I am trying to find a solution to compare two "goodness-of-fit chi-square" tests. More precisely, I want to compare results from two independent experiments. In these experiments the authors used the goodness-of-fit chi-square to compare random guessing (expected frequencies) with observed frequencies. The two experiments got the same number of participants and experimental procedures are identical, only the stimuli changed. The two experiments results indicated a significant chi-square (exp. 1 : X²(18)=45; p<.0005 and exp. 2 : X²(18)=79; p<.0001).

Now, what I want to do is to test if there is a difference between these two results. I think a solution could be the use of confidence intervals but I don't know how to calculate these confidence intervals only with these results. Or maybe a test to compare effect size (Cohen's w)?

Anyone have a solution?

Thanks a lot!


  • 1
    $\begingroup$ Hi Florian. Why not use a permutation test on the difference between the chi squares? $\endgroup$
    – Tal Galili
    Feb 8, 2012 at 16:55
  • $\begingroup$ Hi and thanks for your answer! Simply because I don't really know permutations tests. Is it possible to do permutation only with two chi-square values (I don't have raw data, only the results)? Thanks again :) $\endgroup$
    – Florian
    Feb 8, 2012 at 20:54

2 Answers 2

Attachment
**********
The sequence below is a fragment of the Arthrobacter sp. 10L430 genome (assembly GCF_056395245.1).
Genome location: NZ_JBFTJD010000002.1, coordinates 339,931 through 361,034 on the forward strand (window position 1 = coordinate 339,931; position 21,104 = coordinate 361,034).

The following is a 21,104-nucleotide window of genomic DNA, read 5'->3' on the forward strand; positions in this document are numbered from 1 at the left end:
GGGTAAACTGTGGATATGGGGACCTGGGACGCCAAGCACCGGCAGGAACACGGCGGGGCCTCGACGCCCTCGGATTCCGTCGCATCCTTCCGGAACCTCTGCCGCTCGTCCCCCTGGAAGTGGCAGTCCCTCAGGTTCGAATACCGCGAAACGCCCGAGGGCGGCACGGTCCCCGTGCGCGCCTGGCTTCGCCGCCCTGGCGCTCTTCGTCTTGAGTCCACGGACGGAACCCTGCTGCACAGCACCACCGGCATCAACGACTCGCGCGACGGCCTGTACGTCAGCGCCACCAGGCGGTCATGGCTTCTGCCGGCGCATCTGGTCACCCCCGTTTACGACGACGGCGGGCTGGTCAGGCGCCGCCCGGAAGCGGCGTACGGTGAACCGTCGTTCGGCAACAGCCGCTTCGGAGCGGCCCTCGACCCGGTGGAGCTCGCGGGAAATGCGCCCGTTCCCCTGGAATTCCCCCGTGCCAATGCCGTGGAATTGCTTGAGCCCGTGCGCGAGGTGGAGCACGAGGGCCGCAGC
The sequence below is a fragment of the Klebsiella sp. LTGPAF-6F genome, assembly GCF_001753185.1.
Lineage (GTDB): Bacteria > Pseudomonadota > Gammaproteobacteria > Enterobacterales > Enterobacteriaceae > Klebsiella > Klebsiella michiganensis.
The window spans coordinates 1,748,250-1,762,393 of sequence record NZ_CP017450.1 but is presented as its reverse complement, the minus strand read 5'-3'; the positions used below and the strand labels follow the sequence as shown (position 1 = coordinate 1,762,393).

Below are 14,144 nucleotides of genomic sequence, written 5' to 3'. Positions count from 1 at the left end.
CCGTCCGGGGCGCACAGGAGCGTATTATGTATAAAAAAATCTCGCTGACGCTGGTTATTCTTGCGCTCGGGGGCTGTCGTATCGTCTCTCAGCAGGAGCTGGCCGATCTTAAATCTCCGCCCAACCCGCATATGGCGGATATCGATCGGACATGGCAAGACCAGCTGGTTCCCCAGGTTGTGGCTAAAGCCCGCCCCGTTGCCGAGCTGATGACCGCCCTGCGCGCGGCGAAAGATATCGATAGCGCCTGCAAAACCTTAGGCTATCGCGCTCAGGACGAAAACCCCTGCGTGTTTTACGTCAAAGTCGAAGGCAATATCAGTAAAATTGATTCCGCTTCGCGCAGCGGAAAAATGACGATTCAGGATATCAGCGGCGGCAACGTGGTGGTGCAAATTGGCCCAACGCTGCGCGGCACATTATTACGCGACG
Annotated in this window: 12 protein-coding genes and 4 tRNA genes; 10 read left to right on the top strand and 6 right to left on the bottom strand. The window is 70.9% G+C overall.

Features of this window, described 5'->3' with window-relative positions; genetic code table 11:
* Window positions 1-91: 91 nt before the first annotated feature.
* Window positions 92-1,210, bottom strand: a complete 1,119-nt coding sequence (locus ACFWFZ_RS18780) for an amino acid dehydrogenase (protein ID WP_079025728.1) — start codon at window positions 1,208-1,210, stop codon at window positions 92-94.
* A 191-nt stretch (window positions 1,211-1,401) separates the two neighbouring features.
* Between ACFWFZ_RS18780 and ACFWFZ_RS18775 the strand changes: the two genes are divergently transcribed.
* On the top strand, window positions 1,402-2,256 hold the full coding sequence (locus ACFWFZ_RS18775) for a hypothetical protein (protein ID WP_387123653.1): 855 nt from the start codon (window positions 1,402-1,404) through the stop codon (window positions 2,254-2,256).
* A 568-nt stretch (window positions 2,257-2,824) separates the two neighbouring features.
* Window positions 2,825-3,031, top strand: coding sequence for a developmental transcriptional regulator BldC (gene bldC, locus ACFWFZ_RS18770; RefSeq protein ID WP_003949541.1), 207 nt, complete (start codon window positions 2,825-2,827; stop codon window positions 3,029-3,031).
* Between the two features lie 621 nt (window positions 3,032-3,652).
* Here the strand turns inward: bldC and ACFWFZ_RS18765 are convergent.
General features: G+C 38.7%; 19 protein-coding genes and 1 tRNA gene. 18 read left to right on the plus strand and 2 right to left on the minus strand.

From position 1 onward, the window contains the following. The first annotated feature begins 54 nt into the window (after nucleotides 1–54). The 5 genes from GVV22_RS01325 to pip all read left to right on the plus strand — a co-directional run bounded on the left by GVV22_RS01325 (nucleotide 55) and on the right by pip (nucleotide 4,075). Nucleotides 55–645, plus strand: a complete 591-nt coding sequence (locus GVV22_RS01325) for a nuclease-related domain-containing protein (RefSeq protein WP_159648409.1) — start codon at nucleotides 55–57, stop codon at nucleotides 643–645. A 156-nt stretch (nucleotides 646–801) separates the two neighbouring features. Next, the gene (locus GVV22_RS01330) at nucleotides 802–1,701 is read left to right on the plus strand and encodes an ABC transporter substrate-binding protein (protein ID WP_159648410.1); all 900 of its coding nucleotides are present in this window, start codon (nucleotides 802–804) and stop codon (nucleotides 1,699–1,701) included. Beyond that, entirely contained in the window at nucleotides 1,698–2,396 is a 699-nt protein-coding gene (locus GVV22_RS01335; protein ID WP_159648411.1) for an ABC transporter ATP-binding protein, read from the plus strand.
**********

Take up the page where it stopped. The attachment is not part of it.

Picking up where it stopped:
The very limited information you have is certainly a severe constraint! However, things aren't entirely hopeless.

Under the same assumptions that lead to the asymptotic $\chi^2$ distribution for the test statistic of the goodness-of-fit test of the same name, the test statistic under the alternative hypothesis has, asymptotically, a noncentral $\chi^2$ distribution. If we assume the two stimuli are a) significant, and b) have the same effect, the associated test statistics will have the same asymptotic noncentral $\chi^2$ distribution. We can use this to construct a test - basically, by estimating the noncentrality parameter $\lambda$ and seeing whether the test statistics are far in the tails of the noncentral $\chi^2(18, \hat{\lambda}) $ distribution. (That's not to say this test will have much power, though.)

We can estimate the noncentrality parameter given the two test statistics by taking their average and subtracting the degrees of freedom (a methods of moments estimator), giving an estimate of 44, or by maximum likelihood:

x <- c(45, 79)
n <- 18

ll <- function(ncp, n, x) sum(dchisq(x, n, ncp, log=TRUE))
foo <- optimize(ll, c(30,60), n=n, x=x, maximum=TRUE)
> foo$maximum
[1] 43.67619

Good agreement between our two estimates, not actually surprising given two data points and the 18 degrees of freedom. Now to calculate a p-value:

> pchisq(x, n, foo$maximum)
[1] 0.1190264 0.8798421

So our p-value is 0.12, not sufficient to reject the null hypothesis that the two stimuli are the same.

Does this test actually have (roughly) a 5% reject rate when the noncentrality parameters are the same? Does it have any power? We'll attempt to answer these questions by constructing a power curve as follows. First, we fix the average $\lambda$ at the estimated value of 43.68. The alternative distributions for the two test statistics will be noncentral $\chi^2$ with 18 degrees of freedom and noncentrality parameters $(\lambda-\delta, \lambda+\delta)$ for $\delta = 1, 2, \dots, 15$. We'll simulate 10000 draws from these two distributions for each $\delta$ and see how often our test rejects at, say, the 90% and 95% level of confidence.

nreject05 <- nreject10 <- rep(0,16)
delta <- 0:15
lambda <- foo$maximum
for (d in delta)